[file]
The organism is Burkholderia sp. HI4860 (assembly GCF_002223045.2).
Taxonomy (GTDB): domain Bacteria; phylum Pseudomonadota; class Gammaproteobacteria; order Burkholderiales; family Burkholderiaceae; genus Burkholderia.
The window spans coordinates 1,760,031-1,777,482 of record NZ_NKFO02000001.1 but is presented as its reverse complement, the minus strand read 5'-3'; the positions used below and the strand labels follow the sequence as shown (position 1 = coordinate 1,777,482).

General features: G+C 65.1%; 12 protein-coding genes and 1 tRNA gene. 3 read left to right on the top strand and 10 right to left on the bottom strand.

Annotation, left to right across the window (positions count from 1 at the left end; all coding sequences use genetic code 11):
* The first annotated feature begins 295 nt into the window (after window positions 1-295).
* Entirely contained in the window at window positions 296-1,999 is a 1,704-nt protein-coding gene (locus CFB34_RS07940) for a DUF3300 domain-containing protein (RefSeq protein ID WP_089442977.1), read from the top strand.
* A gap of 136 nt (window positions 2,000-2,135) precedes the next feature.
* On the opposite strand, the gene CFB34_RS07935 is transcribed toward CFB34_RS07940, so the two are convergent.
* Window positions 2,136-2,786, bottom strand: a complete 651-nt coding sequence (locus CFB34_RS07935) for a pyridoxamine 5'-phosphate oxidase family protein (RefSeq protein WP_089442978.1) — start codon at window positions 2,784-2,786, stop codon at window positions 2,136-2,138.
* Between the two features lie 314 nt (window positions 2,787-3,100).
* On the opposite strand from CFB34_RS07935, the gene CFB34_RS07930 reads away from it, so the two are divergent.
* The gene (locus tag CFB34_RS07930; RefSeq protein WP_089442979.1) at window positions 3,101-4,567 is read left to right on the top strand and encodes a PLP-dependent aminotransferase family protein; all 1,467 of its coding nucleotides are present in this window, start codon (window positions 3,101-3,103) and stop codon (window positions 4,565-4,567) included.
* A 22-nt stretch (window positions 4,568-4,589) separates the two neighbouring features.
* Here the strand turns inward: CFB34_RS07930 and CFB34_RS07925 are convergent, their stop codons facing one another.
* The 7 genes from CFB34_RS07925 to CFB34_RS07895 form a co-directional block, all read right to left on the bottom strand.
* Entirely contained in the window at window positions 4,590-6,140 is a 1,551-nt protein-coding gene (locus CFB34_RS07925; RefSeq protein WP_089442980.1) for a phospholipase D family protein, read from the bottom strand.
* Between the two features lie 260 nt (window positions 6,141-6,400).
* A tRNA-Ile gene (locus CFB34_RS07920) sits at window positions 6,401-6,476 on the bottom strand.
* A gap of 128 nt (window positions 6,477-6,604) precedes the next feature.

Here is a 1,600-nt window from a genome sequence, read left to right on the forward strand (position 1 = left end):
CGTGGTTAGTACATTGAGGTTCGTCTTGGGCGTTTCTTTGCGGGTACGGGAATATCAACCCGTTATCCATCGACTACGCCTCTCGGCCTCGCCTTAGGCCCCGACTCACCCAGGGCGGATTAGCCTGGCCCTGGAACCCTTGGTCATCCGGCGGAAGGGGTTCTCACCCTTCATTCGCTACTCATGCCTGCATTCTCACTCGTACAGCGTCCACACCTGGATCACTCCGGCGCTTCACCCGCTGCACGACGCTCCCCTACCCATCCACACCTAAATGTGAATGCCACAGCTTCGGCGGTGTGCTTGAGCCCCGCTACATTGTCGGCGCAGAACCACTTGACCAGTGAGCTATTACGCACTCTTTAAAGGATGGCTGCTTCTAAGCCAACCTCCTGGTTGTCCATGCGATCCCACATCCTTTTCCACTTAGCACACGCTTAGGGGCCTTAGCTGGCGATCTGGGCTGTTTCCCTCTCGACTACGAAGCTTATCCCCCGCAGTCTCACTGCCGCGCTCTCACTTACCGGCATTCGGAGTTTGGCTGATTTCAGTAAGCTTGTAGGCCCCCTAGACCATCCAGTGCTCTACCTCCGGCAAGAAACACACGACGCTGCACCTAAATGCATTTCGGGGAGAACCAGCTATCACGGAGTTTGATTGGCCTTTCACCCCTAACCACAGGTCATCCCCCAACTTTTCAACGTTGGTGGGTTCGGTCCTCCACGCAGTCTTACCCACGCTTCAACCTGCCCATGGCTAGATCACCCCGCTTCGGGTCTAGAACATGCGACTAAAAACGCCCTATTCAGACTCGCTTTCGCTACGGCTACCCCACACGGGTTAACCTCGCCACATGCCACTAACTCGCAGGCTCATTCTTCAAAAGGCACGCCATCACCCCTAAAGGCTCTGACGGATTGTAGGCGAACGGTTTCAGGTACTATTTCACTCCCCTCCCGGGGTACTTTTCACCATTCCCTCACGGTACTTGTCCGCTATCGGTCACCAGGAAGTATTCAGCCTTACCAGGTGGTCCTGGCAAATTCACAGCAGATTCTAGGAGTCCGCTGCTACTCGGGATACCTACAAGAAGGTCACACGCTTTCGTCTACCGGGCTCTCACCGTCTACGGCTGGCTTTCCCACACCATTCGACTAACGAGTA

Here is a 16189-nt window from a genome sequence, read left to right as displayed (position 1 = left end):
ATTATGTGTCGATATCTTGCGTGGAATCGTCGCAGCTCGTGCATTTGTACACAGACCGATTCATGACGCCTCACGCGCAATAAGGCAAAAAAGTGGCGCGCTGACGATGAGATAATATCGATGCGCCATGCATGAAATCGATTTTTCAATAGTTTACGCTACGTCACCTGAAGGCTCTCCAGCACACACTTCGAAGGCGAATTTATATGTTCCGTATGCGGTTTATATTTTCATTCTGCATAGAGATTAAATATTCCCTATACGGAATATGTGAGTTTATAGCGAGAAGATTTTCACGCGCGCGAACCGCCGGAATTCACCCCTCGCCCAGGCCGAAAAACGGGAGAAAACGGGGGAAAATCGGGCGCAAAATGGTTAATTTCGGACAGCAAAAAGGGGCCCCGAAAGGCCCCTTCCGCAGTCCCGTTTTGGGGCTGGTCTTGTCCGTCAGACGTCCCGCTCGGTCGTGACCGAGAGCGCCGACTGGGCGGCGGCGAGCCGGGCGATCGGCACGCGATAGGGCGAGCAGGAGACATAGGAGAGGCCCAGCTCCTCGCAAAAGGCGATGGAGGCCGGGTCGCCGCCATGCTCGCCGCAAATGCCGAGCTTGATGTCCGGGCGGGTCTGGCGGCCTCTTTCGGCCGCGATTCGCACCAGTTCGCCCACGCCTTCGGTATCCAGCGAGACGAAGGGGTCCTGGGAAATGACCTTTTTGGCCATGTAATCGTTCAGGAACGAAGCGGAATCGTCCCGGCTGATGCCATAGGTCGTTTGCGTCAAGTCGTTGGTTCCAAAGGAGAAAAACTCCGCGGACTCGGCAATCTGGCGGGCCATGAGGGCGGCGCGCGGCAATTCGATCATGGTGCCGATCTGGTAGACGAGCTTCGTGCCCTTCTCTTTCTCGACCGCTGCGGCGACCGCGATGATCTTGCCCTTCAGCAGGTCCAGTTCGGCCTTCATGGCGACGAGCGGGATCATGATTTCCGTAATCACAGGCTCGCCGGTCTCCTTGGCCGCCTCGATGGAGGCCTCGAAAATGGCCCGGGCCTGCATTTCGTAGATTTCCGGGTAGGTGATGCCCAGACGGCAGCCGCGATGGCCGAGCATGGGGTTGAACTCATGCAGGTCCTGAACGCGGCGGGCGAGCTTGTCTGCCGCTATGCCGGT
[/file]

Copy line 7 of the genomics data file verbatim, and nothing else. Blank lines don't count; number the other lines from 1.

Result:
* Entirely contained in the window at window positions 296-1,999 is a 1,704-nt protein-coding gene (locus CFB34_RS07940) for a DUF3300 domain-containing protein (RefSeq protein ID WP_089442977.1), read from the top strand.